There were one divorced, two single, two married, and nine widowed female subjects. The divorced woman responded ‘very to completely confident' on 37.5% of the questions on the Cardiac Self-Efficacy Questionnaire. The two single women were ‘very to completely confident' on 59% of the questions, and the two married females responded ‘very to completely confident' on 43% of the questions. The nine widowed females responded ‘very to completely confident' on 45% of the questions.
There were no significant correlations for age among the females, other than the fact that 28.5% (n=4) indicated they were overall ‘very to completely confident' at 37.5%. The youngest female subject (at 65 years old) indicated an 18% average confidence level and the oldest female subject (at 101 years old) indicated a 50% overall confidence.
Female subjects indicated higher rates of confidence on questions one, two and twelve of the Cardiac Self-Efficacy Questionnaire. These questions address knowing when to call or visit their doctor, how to make their doctor understand their concerns, and their ability to change their diet if recommended by they physician. In comparison the males scored highest on questions one, two, and three, with the highest confidence on question three. Question three addresses knowing how to take cardiac medications.
While both males and females scored lowest on question 16, females scored low on questions nine and five as well. These questions address ability to control chest pain and breathlessness by taking their medication. Male subjects also scored low on question 13 and seven. These questions address ability to maintain usual activities at work and ability to control fatigue by taking their medication. As a whole, in comparing the male to the female subjects' responses, the females had higher levels of confidence than the males.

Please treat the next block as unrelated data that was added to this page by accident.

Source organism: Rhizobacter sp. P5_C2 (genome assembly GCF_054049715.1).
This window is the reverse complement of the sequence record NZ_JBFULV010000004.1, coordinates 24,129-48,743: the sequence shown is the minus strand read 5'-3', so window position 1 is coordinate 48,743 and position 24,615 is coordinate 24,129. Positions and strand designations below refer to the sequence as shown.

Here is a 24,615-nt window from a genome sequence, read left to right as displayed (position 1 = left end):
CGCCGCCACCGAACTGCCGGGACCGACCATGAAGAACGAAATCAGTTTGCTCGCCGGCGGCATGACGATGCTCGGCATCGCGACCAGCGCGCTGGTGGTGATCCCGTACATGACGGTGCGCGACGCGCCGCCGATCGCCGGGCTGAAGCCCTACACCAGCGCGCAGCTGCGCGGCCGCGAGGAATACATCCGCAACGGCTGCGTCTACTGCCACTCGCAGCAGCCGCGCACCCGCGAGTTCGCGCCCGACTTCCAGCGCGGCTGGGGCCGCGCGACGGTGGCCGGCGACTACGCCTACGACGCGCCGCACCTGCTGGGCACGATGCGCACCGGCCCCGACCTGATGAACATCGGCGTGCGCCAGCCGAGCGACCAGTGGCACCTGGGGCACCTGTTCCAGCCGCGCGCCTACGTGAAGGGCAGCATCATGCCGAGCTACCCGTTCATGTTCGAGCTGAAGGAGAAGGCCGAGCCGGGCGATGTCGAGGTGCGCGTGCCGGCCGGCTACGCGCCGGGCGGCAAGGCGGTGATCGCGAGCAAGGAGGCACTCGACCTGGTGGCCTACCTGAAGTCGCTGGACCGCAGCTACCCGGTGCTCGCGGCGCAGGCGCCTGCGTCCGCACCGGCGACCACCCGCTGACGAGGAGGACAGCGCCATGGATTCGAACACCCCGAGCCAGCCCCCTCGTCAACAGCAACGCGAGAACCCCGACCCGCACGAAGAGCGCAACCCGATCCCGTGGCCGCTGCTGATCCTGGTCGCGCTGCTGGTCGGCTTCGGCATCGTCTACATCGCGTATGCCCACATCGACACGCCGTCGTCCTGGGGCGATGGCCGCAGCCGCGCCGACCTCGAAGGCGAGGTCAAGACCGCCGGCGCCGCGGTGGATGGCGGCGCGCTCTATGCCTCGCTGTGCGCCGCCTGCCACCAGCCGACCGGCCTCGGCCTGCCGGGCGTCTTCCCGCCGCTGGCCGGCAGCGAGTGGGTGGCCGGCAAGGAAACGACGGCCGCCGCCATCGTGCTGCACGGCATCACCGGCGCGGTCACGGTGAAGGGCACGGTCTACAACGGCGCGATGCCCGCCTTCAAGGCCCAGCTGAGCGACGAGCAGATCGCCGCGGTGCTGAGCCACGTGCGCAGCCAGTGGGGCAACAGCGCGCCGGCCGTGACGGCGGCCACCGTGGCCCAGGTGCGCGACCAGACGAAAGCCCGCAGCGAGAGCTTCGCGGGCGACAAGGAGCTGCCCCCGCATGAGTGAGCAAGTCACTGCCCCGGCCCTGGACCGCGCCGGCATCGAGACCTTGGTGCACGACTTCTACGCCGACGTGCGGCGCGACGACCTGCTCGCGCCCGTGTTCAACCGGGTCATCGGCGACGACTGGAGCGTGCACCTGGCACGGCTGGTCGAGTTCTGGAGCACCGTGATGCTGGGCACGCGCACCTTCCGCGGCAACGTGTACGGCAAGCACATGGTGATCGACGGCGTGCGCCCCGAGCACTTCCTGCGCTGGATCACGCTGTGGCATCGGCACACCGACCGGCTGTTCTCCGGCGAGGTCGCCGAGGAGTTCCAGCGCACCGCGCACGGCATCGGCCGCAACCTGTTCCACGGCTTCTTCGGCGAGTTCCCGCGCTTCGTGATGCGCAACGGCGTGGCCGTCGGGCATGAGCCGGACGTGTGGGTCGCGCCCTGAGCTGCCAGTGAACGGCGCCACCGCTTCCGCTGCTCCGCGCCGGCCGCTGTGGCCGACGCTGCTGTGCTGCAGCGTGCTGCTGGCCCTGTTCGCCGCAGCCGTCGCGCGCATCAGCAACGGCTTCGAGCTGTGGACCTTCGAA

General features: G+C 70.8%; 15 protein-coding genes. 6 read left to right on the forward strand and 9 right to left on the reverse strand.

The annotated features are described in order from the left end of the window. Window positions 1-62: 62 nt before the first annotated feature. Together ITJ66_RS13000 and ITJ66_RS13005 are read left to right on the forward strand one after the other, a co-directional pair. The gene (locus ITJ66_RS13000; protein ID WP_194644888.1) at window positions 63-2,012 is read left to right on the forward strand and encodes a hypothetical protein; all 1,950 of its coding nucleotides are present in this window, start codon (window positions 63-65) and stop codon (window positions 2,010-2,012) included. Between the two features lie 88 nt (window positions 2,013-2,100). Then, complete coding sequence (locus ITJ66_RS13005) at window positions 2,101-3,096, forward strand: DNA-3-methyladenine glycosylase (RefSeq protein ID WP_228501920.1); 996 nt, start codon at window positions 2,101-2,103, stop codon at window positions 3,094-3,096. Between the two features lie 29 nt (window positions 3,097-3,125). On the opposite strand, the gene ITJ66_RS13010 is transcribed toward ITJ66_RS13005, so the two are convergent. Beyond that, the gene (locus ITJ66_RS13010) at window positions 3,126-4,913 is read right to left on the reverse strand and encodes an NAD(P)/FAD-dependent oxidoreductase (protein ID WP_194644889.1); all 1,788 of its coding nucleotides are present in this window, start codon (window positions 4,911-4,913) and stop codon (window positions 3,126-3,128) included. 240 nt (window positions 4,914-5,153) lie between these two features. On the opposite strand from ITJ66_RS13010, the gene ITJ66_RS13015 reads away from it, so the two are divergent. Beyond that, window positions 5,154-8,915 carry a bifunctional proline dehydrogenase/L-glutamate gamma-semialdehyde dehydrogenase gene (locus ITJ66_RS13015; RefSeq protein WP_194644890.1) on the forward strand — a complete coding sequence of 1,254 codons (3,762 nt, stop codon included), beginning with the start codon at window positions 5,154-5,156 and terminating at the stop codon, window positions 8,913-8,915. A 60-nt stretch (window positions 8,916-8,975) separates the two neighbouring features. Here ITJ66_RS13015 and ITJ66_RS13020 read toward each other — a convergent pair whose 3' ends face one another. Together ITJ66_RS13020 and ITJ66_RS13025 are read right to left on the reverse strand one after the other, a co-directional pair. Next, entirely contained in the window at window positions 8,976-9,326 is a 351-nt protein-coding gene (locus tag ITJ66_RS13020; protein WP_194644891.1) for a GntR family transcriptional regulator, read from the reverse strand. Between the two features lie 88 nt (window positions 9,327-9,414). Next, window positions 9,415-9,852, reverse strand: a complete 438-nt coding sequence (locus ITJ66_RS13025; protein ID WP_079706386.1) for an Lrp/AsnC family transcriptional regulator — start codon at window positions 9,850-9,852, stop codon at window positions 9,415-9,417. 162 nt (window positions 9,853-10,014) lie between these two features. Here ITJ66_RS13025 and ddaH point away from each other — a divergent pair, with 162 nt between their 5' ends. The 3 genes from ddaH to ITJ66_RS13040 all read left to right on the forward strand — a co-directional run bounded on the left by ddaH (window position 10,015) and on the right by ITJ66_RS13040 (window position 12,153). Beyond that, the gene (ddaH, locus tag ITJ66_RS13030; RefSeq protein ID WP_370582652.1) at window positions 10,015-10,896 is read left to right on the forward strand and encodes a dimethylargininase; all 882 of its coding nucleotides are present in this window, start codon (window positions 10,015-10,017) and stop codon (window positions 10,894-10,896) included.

The majority of subjects indicated higher levels of confidence in communicating their needs and concerns to their physicians. These findings suggest that they are confident in knowing when to call or visit and can recognize that they are having exacerbations. This may also imply that they simply can recognize a change in the way they feel and know that they should call their physicians. It can also be said that the subjects trust the advice of their physicians, and know that if nothing else, they can get assurance, that what they are experiencing is normal.
Assumptions, based on the findings of the study, also indicate that compliance may not be an issue among the subjects, given that overall levels of confidence were also high in the areas of knowing how to take their medication(s) and changing their diet. The second highest confidence ratings were found to be related to issues concerning physical activity, controlling chest pain by changing activity levels, losing weight and maintaining usual social activities in different settings. Although compliance does not appear to be a major issue, confidence in knowing how much physical activity is good was only 50% among all the subjects. This may be an indication that the degree of compliance with recommended exercise regimes may not be optimal.